Why Doing Rehab from Your Own Home Might Actually Be Better
by Alastair Mordey
‘Telehealth’, as it is collectively known, is a growing area. Whilst it is pretty clear that large sections of medical practice cannot be done online, mental health is a notable exception.
It has always been assumed that going for inpatient addiction treatment (rather than outpatient or online ‘tele-therapy’) produces the best outcomes for addicted people and people with other mental and emotional health disorders. This is a received wisdom that even I have bought into over the years.
But now during COVID times we have, if nothing else, been exposed to an experiment – one we would never have conducted if it wasn’t for COVID. That experiment has essentially been to see which things work online and which things don’t.
‘Telehealth’, as it is collectively known, is a growing area. Whilst it is pretty clear that large sections of medical practice cannot be done online, such as surgery (as a rather obvious example) – mental health is a notable exception.
Assessments, and the talk therapy itself, are easy to do in any video conferencing platform. There doesn’t appear to be any noticeable different in quality of service provision online versus face to face, and it just might be that the convenience of online therapy will eventually tip this area of healthcare into a predominantly online business.
Multiple research projects (see previous article) have found that online counselling is at least as effective as face to face therapy. So why even bother with all that travel, and the inconvenience of physically going to a therapist or addiction treatment facility, if you don’t have to?
Below are the most often-cited reasons for doing so. We will consider each one in turn and see if it stands up to scrutiny.
- The ‘immersion’ factor.
- Building bonds with others (if it is a group therapy or a residential rehab.)
- Time away from one’s normal (addictive) environment with all its triggers.
- Medical procedures such as ‘detox’.
1. Inpatient Addiction Treatment ‘Immerses’ You in a Healing Community
This is a good argument. At least on the face of it. Being in an inpatient rehab immerses you in a group. You live with the other residents every day and go through the same trials, tribulations and learning curves of detoxification, group therapy, exercise, meditation and other intense experiences. This is undoubtedly a bonding experience.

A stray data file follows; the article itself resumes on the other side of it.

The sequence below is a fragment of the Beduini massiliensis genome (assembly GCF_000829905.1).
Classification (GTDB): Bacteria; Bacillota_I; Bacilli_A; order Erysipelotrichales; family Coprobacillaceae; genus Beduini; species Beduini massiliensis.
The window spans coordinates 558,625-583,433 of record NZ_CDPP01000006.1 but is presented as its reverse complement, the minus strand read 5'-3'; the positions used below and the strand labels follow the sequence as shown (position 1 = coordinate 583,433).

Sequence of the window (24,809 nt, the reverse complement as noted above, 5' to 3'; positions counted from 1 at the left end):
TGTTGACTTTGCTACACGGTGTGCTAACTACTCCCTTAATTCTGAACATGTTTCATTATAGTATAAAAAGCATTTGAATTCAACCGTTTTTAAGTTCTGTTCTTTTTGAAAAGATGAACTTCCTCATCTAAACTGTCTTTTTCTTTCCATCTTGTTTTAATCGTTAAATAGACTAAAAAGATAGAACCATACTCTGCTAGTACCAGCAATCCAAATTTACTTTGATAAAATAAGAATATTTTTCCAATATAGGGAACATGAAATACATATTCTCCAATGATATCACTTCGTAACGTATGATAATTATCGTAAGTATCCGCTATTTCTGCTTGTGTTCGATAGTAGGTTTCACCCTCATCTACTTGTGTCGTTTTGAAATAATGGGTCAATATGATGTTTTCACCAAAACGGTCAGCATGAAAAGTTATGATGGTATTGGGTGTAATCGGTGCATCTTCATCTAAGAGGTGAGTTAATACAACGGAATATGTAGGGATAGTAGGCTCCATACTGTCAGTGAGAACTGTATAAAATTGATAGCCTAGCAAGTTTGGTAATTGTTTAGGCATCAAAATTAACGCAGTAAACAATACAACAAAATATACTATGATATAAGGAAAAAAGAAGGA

Then again, you also have to deal with people you may not like, including some people who are disruptive, and who might be much younger than you, or much more unstable than you. So it cuts both ways. Especially in larger rehabs, the behaviour of some individuals can occasionally disrupt the entire program for weeks at a time. Further, in cheaper residential rehabs, many rooms are shared which is often difficult for older adults to get used to, having been living in their own space for a long time.
Obviously, with online rehab options this ‘space’ issue is resolved. People are able to connect with others daily (in group therapy) whilst still being in their ‘own space’. (In the RehabOnline program, group therapy is daily, whilst one to one therapy is twice weekly).
2. Face to Face Talk Therapy is More ‘Real’
This is up for discussion. In our previous article we noted that online therapy is often reported as being ‘at least as effective as face to face therapy’. Ultimately therapy (one on one therapy at least) comes down to what is called “therapeutic alliance”.
A therapeutic alliance is something that exists between a counsellor and a client. If a strong alliance or sense of identification does not exist between them, then the therapy is unlikely to be effective. Meta studies of counselling models and techniques have routinely found that the ‘type’ of therapy is not the main predictor of success in psychotherapy. Most of the main counselling techniques (such as CBT, person-centred therapy, and psychodynamic counselling) have similar outcomes and are pretty equal.